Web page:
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Int J Mol Sci. 2012;13(6):6883-901. doi: 10.3390/ijms13066883. Epub 2012 Jun 7.

Fragment C of tetanus toxin: new insights into its neuronal signaling pathway.

Author information

1
LAGENBIO (Laboratory of Genetics and Biochemistry), Faculty of Veterinary-I3A, Aragonese Institute of Health Sciences (IACS), University of Zaragoza, Miguel Servet 177, 50013 Zaragoza, Spain; E-Mails: accalvo@unizar.es (A.C.C.); soligar@unizar.es (S.O.); rmanzano@unizar.es (R.M.); pilarzar@unizar.es , osta@unizar.es (P.Z.).

Abstract

When Clostridium tetani was discovered and identified as a Gram-positive anaerobic bacterium of the genus Clostridium, the possibility of turning its toxin into a valuable biological carrier to ameliorate neurodegenerative processes was inconceivable. However, the non-toxic carboxy-terminal fragment of the tetanus toxin heavy chain (fragment C) can be retrogradely transported to the central nervous system; therefore, fragment C has been used as a valuable biological carrier of neurotrophic factors to ameliorate neurodegenerative processes. More recently, the neuroprotective properties of fragment C have also been described in vitro and in vivo, involving the activation of Akt kinase and extracellular signal-regulated kinase (ERK) signaling cascades through neurotrophin tyrosine kinase (Trk) receptors. Although the precise mechanism of the molecular internalization of fragment C in neuronal cells remains unknown, fragment C could be internalized and translocated into the neuronal cytosol through a clathrin-mediated pathway dependent on proteins, such as dynamin and AP-2. In this review, the origins, molecular properties and possible signaling pathways of fragment C are reviewed to understand the biochemical characteristics of its intracellular and synaptic transport.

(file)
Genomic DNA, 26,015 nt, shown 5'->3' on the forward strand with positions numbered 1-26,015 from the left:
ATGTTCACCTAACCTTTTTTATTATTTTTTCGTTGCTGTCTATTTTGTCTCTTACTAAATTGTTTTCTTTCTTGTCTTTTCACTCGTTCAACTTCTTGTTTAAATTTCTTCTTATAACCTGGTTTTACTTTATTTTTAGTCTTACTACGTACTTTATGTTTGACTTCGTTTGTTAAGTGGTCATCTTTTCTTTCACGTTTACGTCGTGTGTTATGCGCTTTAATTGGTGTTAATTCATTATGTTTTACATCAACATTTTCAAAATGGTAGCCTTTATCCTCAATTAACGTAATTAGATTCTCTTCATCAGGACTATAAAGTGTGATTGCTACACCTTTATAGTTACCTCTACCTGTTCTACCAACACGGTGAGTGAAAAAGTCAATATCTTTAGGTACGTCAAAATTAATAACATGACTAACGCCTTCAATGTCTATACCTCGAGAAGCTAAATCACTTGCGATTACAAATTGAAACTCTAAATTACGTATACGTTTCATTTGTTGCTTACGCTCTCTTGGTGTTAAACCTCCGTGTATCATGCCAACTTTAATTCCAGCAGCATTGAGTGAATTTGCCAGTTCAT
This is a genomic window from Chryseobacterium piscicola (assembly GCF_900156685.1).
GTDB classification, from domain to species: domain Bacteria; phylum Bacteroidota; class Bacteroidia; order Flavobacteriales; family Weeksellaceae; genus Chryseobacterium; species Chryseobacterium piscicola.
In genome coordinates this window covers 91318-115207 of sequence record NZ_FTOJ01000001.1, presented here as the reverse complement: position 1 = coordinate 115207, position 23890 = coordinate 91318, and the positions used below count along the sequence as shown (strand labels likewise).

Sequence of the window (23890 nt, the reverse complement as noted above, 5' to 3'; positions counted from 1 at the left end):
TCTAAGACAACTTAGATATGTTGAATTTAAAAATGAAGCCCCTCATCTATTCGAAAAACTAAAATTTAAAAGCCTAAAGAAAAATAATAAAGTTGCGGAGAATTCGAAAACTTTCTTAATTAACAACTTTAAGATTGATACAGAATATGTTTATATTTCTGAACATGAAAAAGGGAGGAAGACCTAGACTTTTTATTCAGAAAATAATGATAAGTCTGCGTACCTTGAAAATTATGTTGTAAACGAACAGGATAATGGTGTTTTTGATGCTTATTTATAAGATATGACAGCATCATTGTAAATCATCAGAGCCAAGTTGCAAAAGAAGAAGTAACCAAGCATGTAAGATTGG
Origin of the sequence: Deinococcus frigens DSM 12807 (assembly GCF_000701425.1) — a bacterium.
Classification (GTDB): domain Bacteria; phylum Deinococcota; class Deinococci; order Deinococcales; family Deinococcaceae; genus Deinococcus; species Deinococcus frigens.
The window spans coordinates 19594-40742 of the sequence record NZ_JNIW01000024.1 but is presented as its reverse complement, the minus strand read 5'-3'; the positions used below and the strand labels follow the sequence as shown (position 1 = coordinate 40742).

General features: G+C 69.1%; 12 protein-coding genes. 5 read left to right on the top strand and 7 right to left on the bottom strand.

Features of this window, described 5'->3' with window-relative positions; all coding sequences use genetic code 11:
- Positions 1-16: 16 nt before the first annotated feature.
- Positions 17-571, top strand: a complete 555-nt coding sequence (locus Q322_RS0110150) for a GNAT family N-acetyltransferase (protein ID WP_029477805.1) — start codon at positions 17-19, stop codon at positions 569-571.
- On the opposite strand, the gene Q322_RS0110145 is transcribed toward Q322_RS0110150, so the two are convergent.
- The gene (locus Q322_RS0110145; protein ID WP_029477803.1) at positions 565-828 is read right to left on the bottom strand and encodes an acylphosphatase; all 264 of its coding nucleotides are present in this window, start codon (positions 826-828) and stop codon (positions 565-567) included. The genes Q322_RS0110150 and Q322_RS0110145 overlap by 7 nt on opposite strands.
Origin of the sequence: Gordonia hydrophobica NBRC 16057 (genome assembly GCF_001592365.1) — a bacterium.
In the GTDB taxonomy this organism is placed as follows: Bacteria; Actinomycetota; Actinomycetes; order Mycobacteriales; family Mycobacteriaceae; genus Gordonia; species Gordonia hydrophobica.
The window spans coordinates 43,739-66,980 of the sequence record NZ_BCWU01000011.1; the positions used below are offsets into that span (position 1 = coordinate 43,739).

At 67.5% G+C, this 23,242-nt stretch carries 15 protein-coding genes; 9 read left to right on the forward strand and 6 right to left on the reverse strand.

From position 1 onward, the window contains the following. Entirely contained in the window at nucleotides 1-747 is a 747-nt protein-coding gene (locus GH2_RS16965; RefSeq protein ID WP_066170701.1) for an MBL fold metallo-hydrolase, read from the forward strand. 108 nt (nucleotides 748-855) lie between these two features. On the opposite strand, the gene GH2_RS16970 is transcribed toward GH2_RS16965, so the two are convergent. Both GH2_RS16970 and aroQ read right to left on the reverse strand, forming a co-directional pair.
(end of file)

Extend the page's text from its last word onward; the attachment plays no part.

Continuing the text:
KEYWORDS:

Trk receptors; clathrin-mediated pathway; dynamin; fragment C; neurotrophin; tetanus toxin

PMID:
22837670
PMCID:
PMC3397502
DOI:
10.3390/ijms13066883
[Indexed for MEDLINE]
Free PMC Article

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